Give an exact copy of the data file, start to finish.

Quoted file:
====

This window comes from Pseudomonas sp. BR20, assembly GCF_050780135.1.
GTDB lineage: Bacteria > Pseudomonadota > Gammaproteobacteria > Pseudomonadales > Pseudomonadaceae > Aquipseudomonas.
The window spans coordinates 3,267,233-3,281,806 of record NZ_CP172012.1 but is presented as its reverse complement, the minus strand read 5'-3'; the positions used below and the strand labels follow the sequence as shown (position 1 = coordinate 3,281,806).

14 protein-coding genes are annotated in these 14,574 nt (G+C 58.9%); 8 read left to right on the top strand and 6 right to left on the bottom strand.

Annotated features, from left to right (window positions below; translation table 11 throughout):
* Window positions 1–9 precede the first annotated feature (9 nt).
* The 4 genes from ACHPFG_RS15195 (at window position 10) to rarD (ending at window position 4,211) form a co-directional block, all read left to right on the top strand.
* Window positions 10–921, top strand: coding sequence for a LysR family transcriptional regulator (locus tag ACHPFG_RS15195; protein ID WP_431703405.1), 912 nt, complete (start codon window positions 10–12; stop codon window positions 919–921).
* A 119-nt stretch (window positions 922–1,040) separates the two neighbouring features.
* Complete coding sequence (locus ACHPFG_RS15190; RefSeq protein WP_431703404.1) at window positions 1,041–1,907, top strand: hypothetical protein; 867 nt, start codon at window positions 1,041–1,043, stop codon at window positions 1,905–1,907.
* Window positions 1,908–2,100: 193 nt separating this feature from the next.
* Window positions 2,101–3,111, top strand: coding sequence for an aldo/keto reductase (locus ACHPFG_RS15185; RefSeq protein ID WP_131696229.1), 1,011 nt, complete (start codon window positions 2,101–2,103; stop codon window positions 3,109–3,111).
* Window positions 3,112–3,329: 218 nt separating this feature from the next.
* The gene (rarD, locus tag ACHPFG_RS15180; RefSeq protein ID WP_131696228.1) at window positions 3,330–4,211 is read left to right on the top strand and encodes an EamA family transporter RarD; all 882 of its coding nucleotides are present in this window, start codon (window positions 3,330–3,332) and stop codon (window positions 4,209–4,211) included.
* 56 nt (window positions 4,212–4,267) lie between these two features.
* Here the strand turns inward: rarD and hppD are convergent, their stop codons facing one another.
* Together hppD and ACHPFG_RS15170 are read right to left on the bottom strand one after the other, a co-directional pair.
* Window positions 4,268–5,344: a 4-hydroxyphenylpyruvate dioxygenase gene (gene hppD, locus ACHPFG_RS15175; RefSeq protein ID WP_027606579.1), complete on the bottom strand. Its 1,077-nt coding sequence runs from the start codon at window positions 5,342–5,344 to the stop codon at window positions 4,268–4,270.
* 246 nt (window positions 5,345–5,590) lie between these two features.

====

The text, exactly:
This window comes from Pseudomonas sp. BR20, assembly GCF_050780135.1.
GTDB lineage: Bacteria > Pseudomonadota > Gammaproteobacteria > Pseudomonadales > Pseudomonadaceae > Aquipseudomonas.
The window spans coordinates 3,267,233-3,281,806 of record NZ_CP172012.1 but is presented as its reverse complement, the minus strand read 5'-3'; the positions used below and the strand labels follow the sequence as shown (position 1 = coordinate 3,281,806).

14 protein-coding genes are annotated in these 14,574 nt (G+C 58.9%); 8 read left to right on the top strand and 6 right to left on the bottom strand.

Annotated features, from left to right (window positions below; translation table 11 throughout):
* Window positions 1–9 precede the first annotated feature (9 nt).
* The 4 genes from ACHPFG_RS15195 (at window position 10) to rarD (ending at window position 4,211) form a co-directional block, all read left to right on the top strand.
* Window positions 10–921, top strand: coding sequence for a LysR family transcriptional regulator (locus tag ACHPFG_RS15195; protein ID WP_431703405.1), 912 nt, complete (start codon window positions 10–12; stop codon window positions 919–921).
* A 119-nt stretch (window positions 922–1,040) separates the two neighbouring features.
* Complete coding sequence (locus ACHPFG_RS15190; RefSeq protein WP_431703404.1) at window positions 1,041–1,907, top strand: hypothetical protein; 867 nt, start codon at window positions 1,041–1,043, stop codon at window positions 1,905–1,907.
* Window positions 1,908–2,100: 193 nt separating this feature from the next.
* Window positions 2,101–3,111, top strand: coding sequence for an aldo/keto reductase (locus ACHPFG_RS15185; RefSeq protein ID WP_131696229.1), 1,011 nt, complete (start codon window positions 2,101–2,103; stop codon window positions 3,109–3,111).
* Window positions 3,112–3,329: 218 nt separating this feature from the next.
* The gene (rarD, locus tag ACHPFG_RS15180; RefSeq protein ID WP_131696228.1) at window positions 3,330–4,211 is read left to right on the top strand and encodes an EamA family transporter RarD; all 882 of its coding nucleotides are present in this window, start codon (window positions 3,330–3,332) and stop codon (window positions 4,209–4,211) included.
* 56 nt (window positions 4,212–4,267) lie between these two features.
* Here the strand turns inward: rarD and hppD are convergent, their stop codons facing one another.
* Together hppD and ACHPFG_RS15170 are read right to left on the bottom strand one after the other, a co-directional pair.
* Window positions 4,268–5,344: a 4-hydroxyphenylpyruvate dioxygenase gene (gene hppD, locus ACHPFG_RS15175; RefSeq protein ID WP_027606579.1), complete on the bottom strand. Its 1,077-nt coding sequence runs from the start codon at window positions 5,342–5,344 to the stop codon at window positions 4,268–4,270.
* 246 nt (window positions 5,345–5,590) lie between these two features.